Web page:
When redesigning Web sites we tend to put a lot of focus on the home page. A significant amount of time is spent on the design, graphics, and content of that single page. Meanwhile, pages that are deeper in the site get less attention, and the deepest ones end up being nothing more than a copy-paste of text from the old site to the new one.
Web statistics can paint a different picture of importance, though. Pages beyond the home page can end up being the most popular landing pages. A landing (or entrance) page is the first page in a user’s session. It’s not uncommon for a site to get 80% of its traffic from search engines like Google, and that traffic lands on pages at all levels, from the home page down to the very deep pages. Every page has the potential to be a landing page.
The user experience for visitors landing on deep pages is often sub-optimal. These pages are likely to have been touched once when they were created, then forgotten. Low-value pages produce high bounce rates, where “bounces” are single-page visits. High bounce rate pages are not persuasive and fail to generate a next click.
The bounce rate is calculated as [# bounces / # entrances] x 100
Google Analytics can help you identify high bounce rate pages. Figure 1 shows a segment of the Behavior > Site Content > All Pages report which gives us useful data including:
- Bounce Rate
You can see that, for the handful of pages we’re showing here, the bounce rates vary wildly. Consider page #3 which had 39,954 pageviews and 37,379 entrances. The first thing that is significant here is that almost all of the pageviews were entrances (37,379/39,954 x 100 = 94%). There are relatively few clicks into this page from other pages on the site. Page #3 also has a high bounce rate (92%). The most common user experience for this page is:
Enter > Read some or all of the content > Leave.
Bounces aren’t always bad, though. A page whose primary purpose is to provide phone numbers or address information would be expected to have a high bounce rate because it accomplishes its goal without requiring another click. But those pages are the exception. In most cases, high bounce rates are bad.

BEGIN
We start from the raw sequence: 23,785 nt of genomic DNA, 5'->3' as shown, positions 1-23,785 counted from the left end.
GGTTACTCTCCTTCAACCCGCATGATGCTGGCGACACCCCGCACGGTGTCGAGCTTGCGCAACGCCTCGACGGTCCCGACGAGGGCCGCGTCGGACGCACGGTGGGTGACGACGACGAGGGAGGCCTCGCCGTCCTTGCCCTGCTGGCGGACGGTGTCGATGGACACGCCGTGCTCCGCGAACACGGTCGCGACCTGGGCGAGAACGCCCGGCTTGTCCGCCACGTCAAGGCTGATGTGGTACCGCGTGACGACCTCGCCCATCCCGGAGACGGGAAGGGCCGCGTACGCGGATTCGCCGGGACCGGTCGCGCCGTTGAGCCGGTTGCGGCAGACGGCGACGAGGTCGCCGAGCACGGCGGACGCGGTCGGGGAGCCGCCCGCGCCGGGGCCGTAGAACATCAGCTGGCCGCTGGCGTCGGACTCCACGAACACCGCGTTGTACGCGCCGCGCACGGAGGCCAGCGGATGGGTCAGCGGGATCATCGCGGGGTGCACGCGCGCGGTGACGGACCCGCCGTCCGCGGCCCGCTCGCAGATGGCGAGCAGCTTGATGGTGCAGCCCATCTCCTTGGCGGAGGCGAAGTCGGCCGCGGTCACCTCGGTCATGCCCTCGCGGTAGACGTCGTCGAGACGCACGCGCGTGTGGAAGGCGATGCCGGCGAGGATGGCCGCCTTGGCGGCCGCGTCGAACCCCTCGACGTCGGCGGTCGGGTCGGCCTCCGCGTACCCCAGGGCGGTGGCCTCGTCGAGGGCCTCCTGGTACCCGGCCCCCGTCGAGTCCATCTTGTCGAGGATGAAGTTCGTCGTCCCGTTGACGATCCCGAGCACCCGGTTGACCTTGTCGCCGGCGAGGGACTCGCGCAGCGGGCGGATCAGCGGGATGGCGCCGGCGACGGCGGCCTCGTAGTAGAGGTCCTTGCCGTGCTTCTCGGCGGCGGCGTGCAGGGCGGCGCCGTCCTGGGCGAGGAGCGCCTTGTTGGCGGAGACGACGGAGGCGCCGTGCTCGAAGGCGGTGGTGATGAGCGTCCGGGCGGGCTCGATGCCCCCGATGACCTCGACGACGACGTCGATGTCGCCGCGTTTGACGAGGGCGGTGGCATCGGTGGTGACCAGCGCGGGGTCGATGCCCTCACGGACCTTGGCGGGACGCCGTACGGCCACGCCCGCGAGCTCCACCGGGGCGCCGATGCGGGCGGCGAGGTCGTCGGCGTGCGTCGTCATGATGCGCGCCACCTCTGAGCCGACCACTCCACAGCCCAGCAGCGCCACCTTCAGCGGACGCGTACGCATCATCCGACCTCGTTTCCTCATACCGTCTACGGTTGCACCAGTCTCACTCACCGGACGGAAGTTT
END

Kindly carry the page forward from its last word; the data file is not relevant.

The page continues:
Fixing High Bounce Rate Pages
Take a look at your high bounce rate pages and ask yourself:
- Who are the users we expect to land on this page?
- What questions are they likely to be trying to answer?
- Have we presented our value proposition?
- Have we provided one or more persuasive calls-to-action?
In 2011 Google started blocking keyword data from analytics tools like Google Analytics to improve user privacy, making the determination of user intent more difficult for us. So there may be some guesswork required to understand users and user intent.
In lieu of keyword data in Analytics, Google’s Webmaster Tools reports do provide some keyword data for individual pages.
The most common causes of high bounce rate for deeper pages are the lack of value proposition statements and missing or low-visibility calls-to-action. It’s important to make a clear statement about why your product, program, service, etc. is the best choice. Those messages are usually communicated on “higher up” pages (category home pages, etc.) but rarely on the subordinate ones. Because every page in the site might be a landing page, you can’t assume that the value proposition message has already been seen. Each page should also include at least one clearly visible, persuasive call-to-action. You can use a combination of placement, color, and graphics to visually emphasize the call-to-action link. Plus, language can have a big impact on click rates. Link text such as “Click Here” lack persuasive punch. “Our Award-Winning Team” is a more compelling message.
Measure Your Results
Some of your high bounce rate landing pages will have glaring issues and be easy to fix. Others might require more than one attempt to resolve. Don’t be afraid to change, measure, and change again if needed. The Web is the best medium for experimentation.